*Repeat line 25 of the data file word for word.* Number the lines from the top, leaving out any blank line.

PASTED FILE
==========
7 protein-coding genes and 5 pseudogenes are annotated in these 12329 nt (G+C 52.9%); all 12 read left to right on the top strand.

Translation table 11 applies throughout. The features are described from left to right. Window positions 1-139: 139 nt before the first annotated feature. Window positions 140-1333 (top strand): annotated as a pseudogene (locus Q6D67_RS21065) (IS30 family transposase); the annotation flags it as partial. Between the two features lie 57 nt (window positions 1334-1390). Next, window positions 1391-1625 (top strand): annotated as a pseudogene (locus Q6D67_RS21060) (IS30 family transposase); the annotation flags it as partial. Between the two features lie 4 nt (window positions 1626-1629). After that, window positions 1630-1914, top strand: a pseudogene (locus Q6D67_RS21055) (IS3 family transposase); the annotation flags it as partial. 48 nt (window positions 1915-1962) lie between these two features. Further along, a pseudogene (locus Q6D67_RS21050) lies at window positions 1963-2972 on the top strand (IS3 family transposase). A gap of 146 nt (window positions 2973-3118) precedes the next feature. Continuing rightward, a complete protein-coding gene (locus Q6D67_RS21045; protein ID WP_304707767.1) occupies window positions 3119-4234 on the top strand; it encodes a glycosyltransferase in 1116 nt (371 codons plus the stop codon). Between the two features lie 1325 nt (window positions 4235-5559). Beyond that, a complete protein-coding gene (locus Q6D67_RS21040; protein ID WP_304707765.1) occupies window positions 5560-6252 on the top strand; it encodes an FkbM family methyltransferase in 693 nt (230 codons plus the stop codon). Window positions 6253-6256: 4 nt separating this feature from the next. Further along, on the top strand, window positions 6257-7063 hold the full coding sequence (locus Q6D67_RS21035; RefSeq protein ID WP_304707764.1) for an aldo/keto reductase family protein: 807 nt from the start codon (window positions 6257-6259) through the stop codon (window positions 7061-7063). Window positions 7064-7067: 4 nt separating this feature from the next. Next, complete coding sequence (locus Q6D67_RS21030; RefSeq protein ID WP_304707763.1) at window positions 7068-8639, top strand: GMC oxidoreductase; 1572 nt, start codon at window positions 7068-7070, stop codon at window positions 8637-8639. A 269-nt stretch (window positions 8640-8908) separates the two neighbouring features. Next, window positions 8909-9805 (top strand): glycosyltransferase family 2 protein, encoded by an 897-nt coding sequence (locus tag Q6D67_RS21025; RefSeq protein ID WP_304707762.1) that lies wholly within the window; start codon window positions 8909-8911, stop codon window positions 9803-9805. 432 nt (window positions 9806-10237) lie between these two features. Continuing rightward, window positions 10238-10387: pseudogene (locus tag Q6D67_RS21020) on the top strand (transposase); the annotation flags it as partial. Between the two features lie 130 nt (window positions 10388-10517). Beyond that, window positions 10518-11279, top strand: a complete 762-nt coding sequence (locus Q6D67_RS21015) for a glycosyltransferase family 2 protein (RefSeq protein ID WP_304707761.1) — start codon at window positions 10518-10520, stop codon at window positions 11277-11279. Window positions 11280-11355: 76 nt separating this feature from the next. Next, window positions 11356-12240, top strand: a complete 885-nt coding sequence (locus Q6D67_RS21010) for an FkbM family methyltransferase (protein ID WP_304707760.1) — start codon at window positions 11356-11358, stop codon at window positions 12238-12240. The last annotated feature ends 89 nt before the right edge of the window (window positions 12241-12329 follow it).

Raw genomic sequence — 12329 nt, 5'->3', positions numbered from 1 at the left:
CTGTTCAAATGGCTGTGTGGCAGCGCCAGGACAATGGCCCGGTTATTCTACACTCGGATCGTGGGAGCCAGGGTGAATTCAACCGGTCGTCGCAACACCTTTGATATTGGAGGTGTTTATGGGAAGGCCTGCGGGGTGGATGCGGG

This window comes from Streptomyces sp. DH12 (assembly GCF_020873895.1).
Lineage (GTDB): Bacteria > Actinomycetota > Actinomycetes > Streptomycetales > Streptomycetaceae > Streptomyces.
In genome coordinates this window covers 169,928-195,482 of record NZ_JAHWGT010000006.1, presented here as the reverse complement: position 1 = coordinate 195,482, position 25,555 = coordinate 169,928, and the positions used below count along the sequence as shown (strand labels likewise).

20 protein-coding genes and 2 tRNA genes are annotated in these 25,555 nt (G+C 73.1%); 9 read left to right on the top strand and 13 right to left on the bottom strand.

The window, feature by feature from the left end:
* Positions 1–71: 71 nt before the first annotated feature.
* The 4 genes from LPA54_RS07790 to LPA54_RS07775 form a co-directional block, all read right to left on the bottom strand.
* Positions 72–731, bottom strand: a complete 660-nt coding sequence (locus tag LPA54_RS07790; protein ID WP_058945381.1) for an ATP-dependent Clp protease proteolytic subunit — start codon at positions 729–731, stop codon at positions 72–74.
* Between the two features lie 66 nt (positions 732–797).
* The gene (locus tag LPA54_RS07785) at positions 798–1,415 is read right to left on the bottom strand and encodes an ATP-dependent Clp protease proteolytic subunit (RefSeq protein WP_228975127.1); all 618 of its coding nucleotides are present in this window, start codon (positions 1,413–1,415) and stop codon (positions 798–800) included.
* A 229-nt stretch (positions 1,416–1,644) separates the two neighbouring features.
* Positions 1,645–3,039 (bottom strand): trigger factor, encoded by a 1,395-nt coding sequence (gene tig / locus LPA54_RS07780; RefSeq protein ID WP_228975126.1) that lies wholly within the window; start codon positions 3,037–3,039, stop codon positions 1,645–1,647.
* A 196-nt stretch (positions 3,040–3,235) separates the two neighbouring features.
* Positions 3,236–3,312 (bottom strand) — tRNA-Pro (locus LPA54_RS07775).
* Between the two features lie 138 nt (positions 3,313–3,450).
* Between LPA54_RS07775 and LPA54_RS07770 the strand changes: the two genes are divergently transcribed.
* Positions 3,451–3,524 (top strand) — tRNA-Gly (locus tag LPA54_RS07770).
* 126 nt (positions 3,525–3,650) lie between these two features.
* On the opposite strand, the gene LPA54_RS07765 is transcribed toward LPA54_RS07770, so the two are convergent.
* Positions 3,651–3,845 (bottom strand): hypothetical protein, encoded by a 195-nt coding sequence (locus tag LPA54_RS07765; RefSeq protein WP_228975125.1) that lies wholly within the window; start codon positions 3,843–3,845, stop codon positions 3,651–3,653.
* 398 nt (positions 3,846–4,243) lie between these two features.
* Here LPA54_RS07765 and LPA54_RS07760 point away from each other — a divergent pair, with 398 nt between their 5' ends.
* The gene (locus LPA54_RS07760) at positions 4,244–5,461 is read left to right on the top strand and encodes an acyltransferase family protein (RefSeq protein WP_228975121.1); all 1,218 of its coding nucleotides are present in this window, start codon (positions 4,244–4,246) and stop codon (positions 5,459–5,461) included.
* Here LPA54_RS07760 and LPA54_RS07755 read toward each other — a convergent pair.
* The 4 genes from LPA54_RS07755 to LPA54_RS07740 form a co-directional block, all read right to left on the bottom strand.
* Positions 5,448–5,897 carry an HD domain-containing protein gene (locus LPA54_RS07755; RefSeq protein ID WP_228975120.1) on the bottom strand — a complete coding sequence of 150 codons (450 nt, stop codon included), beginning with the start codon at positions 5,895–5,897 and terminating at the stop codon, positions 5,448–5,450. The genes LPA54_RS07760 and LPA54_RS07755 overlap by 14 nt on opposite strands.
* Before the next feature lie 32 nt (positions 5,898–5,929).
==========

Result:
* 398 nt (positions 3,846–4,243) lie between these two features.